To increase our understanding of this area, we initiated a quality improvement project in 2020. The background to the project and an outline of our first intervention are detailed in the previous report.1 The initial change idea we introduced was to have a dedicated staff member in the dining room acting in a floating capacity (known as the host role). This reduced the average number of eating disorder behaviours per patient in the dining room by 35%. Data on eating disorder behaviours in the dining room continue to be collected weekly by staff and is now part of ward routine.

Advancing on the success of our first intervention, this paper outlines the next stages of our QI project informed by ideas from the ward coproduced driver diagram created together with staff and patients.1


Cotswold House Oxford is part of the HOPE Provider Collaborative which covers a geographical population of 3.5 million. Patient demographics taken from another recent study between 2017 and 2020 of our patient group (n=120) illustrate that the average age of patients admitted is 28.9 (17.1–60), 97% identify as female, average admission BMI is 14.4% and 99% had primary diagnosis of ICD-11 Anorexia Nervosa with 25% being detained under the Mental Health Act (remaining: Atypical Anorexia Nervosa).2 A high rate of comorbidities for this cohort includes depression, anxiety disorders, autistic spectrum disorder and personality disorder.

The unit historically has had 14 beds and 6 day-patient spaces. It was built during the 1800s as part of Oxford’s asylum. During the pandemic, we have been operating at 80% capacity together with a virtual day patient service due to the constraints of being based in a Victorian building. Admissions have been further affected by other factors in January-March 2022 such as the entire heating system needing to be replaced which also affected the number of beds available, together with our first outbreak of COVID-19 with the ward temporarily closing to new admissions and all affected patients isolating and having to eat in their bedrooms.

There are two dining rooms on the unit, the main dining room, which was the focus of our interventions (all patients attending the main dining room were included), and a practice dining room upstairs, which some patients progress, further on in treatment, to aid independent eating.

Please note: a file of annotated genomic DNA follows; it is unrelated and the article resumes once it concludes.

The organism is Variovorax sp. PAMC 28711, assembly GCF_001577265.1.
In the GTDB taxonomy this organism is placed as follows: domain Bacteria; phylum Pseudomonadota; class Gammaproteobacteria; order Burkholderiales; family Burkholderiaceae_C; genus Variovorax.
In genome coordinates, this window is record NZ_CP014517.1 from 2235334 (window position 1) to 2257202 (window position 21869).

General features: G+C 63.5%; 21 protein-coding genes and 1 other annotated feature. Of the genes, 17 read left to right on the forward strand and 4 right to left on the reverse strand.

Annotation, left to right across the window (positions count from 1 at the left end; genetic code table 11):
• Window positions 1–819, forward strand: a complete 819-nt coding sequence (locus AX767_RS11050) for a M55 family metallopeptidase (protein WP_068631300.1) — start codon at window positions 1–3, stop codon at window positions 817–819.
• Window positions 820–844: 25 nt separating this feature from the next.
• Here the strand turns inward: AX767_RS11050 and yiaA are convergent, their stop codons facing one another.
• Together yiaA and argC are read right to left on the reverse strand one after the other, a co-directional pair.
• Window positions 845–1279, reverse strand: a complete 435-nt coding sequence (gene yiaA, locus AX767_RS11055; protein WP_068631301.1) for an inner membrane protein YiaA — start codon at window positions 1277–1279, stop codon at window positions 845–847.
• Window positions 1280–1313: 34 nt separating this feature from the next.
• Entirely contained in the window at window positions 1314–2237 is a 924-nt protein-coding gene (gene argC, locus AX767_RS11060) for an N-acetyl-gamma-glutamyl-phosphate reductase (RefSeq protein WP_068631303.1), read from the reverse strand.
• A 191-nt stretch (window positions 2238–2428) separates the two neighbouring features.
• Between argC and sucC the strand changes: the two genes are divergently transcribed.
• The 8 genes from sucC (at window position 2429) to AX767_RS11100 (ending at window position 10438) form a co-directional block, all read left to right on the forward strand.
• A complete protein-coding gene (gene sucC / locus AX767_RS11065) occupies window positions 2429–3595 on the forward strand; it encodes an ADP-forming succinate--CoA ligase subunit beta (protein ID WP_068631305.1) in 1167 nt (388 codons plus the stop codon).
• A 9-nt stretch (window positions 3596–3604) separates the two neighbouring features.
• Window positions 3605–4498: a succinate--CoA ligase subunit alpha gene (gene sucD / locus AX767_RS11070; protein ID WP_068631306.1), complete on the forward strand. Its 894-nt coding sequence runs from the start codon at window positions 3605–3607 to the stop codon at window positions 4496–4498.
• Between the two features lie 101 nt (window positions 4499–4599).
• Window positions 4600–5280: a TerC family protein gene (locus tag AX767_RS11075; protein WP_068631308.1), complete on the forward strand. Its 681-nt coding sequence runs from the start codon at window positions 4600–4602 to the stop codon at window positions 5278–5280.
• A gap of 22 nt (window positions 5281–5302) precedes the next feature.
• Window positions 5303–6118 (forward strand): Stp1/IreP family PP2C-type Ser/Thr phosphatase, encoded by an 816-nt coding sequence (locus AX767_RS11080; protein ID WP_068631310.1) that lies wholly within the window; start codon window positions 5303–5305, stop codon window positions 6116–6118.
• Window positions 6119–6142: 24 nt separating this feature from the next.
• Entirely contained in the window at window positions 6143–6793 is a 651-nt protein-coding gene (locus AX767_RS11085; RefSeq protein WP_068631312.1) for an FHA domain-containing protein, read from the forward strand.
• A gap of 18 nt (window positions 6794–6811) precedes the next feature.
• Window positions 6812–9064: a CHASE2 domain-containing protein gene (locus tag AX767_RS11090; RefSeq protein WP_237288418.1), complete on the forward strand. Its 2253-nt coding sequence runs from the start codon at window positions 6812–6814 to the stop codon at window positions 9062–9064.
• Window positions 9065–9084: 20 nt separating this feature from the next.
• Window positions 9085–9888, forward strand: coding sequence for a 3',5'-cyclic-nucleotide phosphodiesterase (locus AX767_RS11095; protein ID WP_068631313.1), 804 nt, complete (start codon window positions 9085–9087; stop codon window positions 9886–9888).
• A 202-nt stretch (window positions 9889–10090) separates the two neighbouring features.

Staff normally eat with patients in the dining room; however, because of infection control changes through the pandemic, staff have been unable to eat with patients, which has led to the loss of role modelling of normal eating in the dining room.


The project team consisted of the Dining room project working party. This working party was established while introducing the first intervention of the host role and represents a sustainable change in the system which is embedded sufficiently now to withstand project staff leaving. The team includes the dietitian, dietetic assistant (DA), occupational therapy technical instructor (OTTI), modern matron, two nurse leads and the QI research lead. The patient group and ward team were regularly consulted and involved at all stages of the project. We placed a lot of focus on ensuring whole ward involvement and used several approaches to keep everyone informed and provide opportunities for involvement. This included sending regular updates by email and communicating in person at staff meetings. We have recruited new members to form part of the project activities, particularly relating to our third test of change. We have also disseminated the progress of this project in relevant trust meetings, such as the Quality and Learning group and the Quality Committee to ensure executive-level engagement. Finally, the project board on the ward with relevant information about the project is updated regularly by the DA and patient group together.